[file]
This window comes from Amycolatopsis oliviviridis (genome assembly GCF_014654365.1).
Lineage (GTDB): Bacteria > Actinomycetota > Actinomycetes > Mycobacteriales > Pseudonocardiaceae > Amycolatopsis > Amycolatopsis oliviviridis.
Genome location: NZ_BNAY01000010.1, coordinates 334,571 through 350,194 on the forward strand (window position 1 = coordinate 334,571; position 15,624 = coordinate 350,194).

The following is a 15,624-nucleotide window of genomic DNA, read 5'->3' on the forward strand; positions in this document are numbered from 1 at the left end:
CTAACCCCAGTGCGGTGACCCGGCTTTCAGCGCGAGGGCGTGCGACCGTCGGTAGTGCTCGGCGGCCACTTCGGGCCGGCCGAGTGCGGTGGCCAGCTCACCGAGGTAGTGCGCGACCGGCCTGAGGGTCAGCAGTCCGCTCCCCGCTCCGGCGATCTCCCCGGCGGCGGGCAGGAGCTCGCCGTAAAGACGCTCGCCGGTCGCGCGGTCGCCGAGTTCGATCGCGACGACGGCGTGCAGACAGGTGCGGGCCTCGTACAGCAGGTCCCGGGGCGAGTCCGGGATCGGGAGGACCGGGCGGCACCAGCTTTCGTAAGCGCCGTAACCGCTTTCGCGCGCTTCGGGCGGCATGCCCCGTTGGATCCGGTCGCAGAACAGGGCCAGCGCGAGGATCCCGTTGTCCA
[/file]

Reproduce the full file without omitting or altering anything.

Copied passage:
This window comes from Amycolatopsis oliviviridis (genome assembly GCF_014654365.1).
Lineage (GTDB): Bacteria > Actinomycetota > Actinomycetes > Mycobacteriales > Pseudonocardiaceae > Amycolatopsis > Amycolatopsis oliviviridis.
Genome location: NZ_BNAY01000010.1, coordinates 334,571 through 350,194 on the forward strand (window position 1 = coordinate 334,571; position 15,624 = coordinate 350,194).

The following is a 15,624-nucleotide window of genomic DNA, read 5'->3' on the forward strand; positions in this document are numbered from 1 at the left end:
CTAACCCCAGTGCGGTGACCCGGCTTTCAGCGCGAGGGCGTGCGACCGTCGGTAGTGCTCGGCGGCCACTTCGGGCCGGCCGAGTGCGGTGGCCAGCTCACCGAGGTAGTGCGCGACCGGCCTGAGGGTCAGCAGTCCGCTCCCCGCTCCGGCGATCTCCCCGGCGGCGGGCAGGAGCTCGCCGTAAAGACGCTCGCCGGTCGCGCGGTCGCCGAGTTCGATCGCGACGACGGCGTGCAGACAGGTGCGGGCCTCGTACAGCAGGTCCCGGGGCGAGTCCGGGATCGGGAGGACCGGGCGGCACCAGCTTTCGTAAGCGCCGTAACCGCTTTCGCGCGCTTCGGGCGGCATGCCCCGTTGGATCCGGTCGCAGAACAGGGCCAGCGCGAGGATCCCGTTGTCCA